An increase in the incidence rate of Lyme's disease has been observed, both in Europe and the United States. This can be explained in particular by a better understanding of the disease, better diagnostic methods, and more effective information/awareness among doctors, but also by an increase in the population and (peri-)urban development, the fragmentation of natural habitats, evolutions in the management of natural spaces, changes to the recreational habits of the population (exterior activities, holidays, etc.), higher densities of ticks and/or climate changes (Vanthomme et al. 2012 ; Heyman et al., 2010 ; Hofhuis et al., 2010, Tack et al., 2012a and b).

In Belgium as a whole, according to data from the WIV-ISP, there seems to be no significant trend for the increase of the disease (Vanthomme et al., 2012 ; WIV-ISP, website).

What are the risks in the Brussels-Capital Region?

The Brussels parks and the Sonian forest are the preferred locations for leisure and recreational activities, and this need is growing, given the increases in urbanisation and the population. These are therefore areas where the risk of tick bites is the largest. To a lesser degree, this risk is also present in gardens, particularly in the outer suburbs (in areas with more dispersed habitats and close to forests).

For example, the Sonian forest is an important place for the Brussels population to engage in recreational activities.  The numerous developments and facilities which are present make it a rather fragmented place, which has resulted in a change in the dispersion and distribution of species, as well as in the increase of predators and parasites. The abundance of small rodents, which are the preferred hosts of nymphs, tends for example to be larger in smaller plots than in bigger ones. The deer (host of the adult tick) also prefers the edges of forests, which provide a good alternative of food and shelter. Consequently, the abundance of ticks, and therefore the risk of infection, can increase with the fragmentation of the forest (Pfaffle et al., 2013; Tack et al., 2012 a and b, 2013).

With regards to the epidemiological data for the Brussels Region, these are not sufficiently representative to be the subject of thorough analysis.

Although the risk of exposure to a tick bite, and consequently of potentially becoming infected, is present in the Brussels Region, it does not justify avoiding green spaces: observing the prevention advice allows the risk to be limited. During activity in a risk area, it is therefore advisable to:

  • wear bright clothing that covers the body as much as possible;
  • stay on the indicated paths, and avoid contact with long grass and bushes. The same goes for dogs;
  • systematically check their whole body (including hairs) at the end of the activity and remove any tick(s) which are present.

In the event of a bite, keep an eye on it and consult a doctor if there are any symptoms.

As a reminder, an infected tick does not necessarily transmit the disease, and not everyone infected will necessarily develop it. After having been bitten, the risk of developing the disease will be around 1 to 2% (WIV-ISP website).

Let's not deny ourselves the benefits of leisure activities in green spaces, and make sure that we act appropriately!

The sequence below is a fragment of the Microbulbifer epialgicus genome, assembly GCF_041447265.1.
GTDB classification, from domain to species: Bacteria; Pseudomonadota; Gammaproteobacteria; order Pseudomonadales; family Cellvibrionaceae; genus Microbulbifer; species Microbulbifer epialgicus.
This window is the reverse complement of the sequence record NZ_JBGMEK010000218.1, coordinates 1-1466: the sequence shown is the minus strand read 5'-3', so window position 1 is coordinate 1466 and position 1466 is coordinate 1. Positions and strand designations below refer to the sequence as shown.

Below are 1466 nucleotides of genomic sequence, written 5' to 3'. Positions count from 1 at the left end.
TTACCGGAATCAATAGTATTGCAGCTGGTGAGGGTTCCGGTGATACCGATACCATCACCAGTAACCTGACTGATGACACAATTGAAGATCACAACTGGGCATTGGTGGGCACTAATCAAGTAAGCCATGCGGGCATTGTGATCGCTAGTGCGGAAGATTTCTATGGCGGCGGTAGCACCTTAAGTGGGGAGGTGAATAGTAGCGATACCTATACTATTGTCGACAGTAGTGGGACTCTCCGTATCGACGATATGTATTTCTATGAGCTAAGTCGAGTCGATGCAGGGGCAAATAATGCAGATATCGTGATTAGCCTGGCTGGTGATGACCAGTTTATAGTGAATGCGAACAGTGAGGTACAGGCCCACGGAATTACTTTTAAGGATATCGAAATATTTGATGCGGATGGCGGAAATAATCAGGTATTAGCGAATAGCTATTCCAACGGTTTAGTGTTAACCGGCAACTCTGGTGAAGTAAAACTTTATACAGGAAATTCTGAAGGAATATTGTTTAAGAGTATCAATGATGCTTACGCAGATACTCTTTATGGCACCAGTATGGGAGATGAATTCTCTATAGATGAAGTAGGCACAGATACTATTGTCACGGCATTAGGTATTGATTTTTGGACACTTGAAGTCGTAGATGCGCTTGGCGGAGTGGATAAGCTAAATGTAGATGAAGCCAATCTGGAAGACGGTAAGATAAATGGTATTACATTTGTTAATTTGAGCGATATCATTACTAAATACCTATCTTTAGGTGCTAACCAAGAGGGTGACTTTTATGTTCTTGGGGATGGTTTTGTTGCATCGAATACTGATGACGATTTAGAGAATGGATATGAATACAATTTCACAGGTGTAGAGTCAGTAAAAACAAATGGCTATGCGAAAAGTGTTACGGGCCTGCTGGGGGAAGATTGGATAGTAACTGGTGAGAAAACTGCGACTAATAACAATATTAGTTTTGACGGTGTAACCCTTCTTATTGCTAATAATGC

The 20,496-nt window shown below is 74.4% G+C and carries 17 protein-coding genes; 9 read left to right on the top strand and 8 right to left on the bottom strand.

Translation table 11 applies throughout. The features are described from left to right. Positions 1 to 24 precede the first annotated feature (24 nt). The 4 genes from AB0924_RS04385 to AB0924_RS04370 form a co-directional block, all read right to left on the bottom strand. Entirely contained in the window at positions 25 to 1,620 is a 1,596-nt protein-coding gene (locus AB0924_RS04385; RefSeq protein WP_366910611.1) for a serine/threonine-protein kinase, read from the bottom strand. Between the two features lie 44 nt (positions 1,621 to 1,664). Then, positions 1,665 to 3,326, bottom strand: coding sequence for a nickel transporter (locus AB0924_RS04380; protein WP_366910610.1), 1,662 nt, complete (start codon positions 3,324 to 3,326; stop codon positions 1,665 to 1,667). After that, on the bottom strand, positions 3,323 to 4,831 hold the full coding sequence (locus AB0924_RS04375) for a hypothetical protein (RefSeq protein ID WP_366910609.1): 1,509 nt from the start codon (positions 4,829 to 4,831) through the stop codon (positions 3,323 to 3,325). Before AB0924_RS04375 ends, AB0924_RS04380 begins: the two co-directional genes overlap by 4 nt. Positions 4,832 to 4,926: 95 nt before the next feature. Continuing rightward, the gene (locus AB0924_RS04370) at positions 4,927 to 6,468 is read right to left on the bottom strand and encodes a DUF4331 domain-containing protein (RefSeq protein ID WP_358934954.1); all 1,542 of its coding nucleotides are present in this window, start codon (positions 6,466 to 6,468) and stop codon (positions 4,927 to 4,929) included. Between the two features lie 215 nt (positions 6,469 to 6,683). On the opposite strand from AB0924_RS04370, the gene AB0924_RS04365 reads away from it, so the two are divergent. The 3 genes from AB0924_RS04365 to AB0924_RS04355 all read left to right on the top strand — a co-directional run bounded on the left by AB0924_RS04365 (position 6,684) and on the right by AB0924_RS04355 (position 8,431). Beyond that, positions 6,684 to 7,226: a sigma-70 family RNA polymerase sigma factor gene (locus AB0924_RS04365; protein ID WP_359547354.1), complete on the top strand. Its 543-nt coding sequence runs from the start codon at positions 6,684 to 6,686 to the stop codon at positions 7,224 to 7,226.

Date de mise à jour: 18/12/2017
Documents: 

Studies and reports

ISP-WIV, 2015. "Zoonoses et maladies à transmission vectorielle : surveillance épidémiologique en Belgique, 2013 et 2014". 111 pages (.pdf, in French and Dutch only).

BAPCOC. 2015. "Recommandation pour la prévention, le diagnostic et le traitement de la borréliose de Lyme ". 25 pages (.pdf, in French only)

HEYMAN P., COCHEZ C., HOFHUIS A., VAN DER GIESSEN J., SPRONG H., PORTER S. R., LOSSON B.,  SAEGERMAN C.,  DONOSO-MANTKE O., NIEDRIG M., PAPA A., 2010. "A Clear and Present Danger: Tick-borne Diseases in Europe" (.pdf)

HOFHUIS A., HARMS M.G., VAN DER GIESSEN J.W.B., SPRONG H., NOTERMANS D.W., VAN PELT W. April 2010. "Ziekte van Lyme in Nederland 1994-2009 – Aantal huisartsconsultenten blijft toenemen. Is voorlichting en curatief beleid genoeg?". Infectieziekten Bulletin, Year 21 Number 3, pp. 84-87 (in Dutch only)

KESTEMAN T., ROSSI C., BASTIEN P., BROUILLARD J., AVESANI V., OLIVE N., MARTIN P., DELMEE M., 2010. "Prevalence and genetic heterogeneity of Borrelia burgdorferi sensu lato in Ixodes ticks in Belgium".  Acta Clinica Belgica. Volume 65(5), pp. 319-322. (.pdf)

MERSCH W., 2014. "Services écosystémiques des forêts - Analyse exploratoire des risques et des bénéfices pour la santé. Application dans 3 sites forestiers belges". Université Catholique de Louvain, Final year project, 75 pages

PFAFFLE M., LITTWIN N., MUDERS S.V., PETNEY T.N., November 2013. "The ecology of tick-borne diseases". International Journal for Parasitology., Volume 43, Issues 12–13, pp. 1059-1077 (.pdf)

TACK W., MADDER M., BAETEN L., VANHELLEMONT M., GRUWEZ R., VERHEYEN K., 2012a. "Local habitat and landscape affect Ixodes ricinus tick abundances in forests on poor, sandy soils". Forest Ecology and Management, Volume 265, pp. 30–36

TACK W., MADDER M., BAETEN L., DE FRENNE P., VERHEYEN K., 2012b. "The abundance of Ixodes ricinus ticks depends on tree species composition and shrub cover". Parasitology, Volume 139, number 10, pp. 1273-1281 (.pdf)

TACK W., MADDER M., BAETEN L., VANHELLEMONT M., VERHEYEN K., 2013. "Shrub clearing adversely affects the abundance of Ixodes ricinus ticks". Experimental and Applied Acarology, Volume 60, number 3, pp. 411-420

VANTHOMME K., BOSSUYT N., BOFFIN N., VAN CASTEREN V., 2012. "Incidence and management of presumption of Lyme borreliosis in Belgium: recent data from the sentinel network of general practioners ". European Journal of Clinical Microbiology & Infectious Diseases., Volume 31, pp. 2385-2390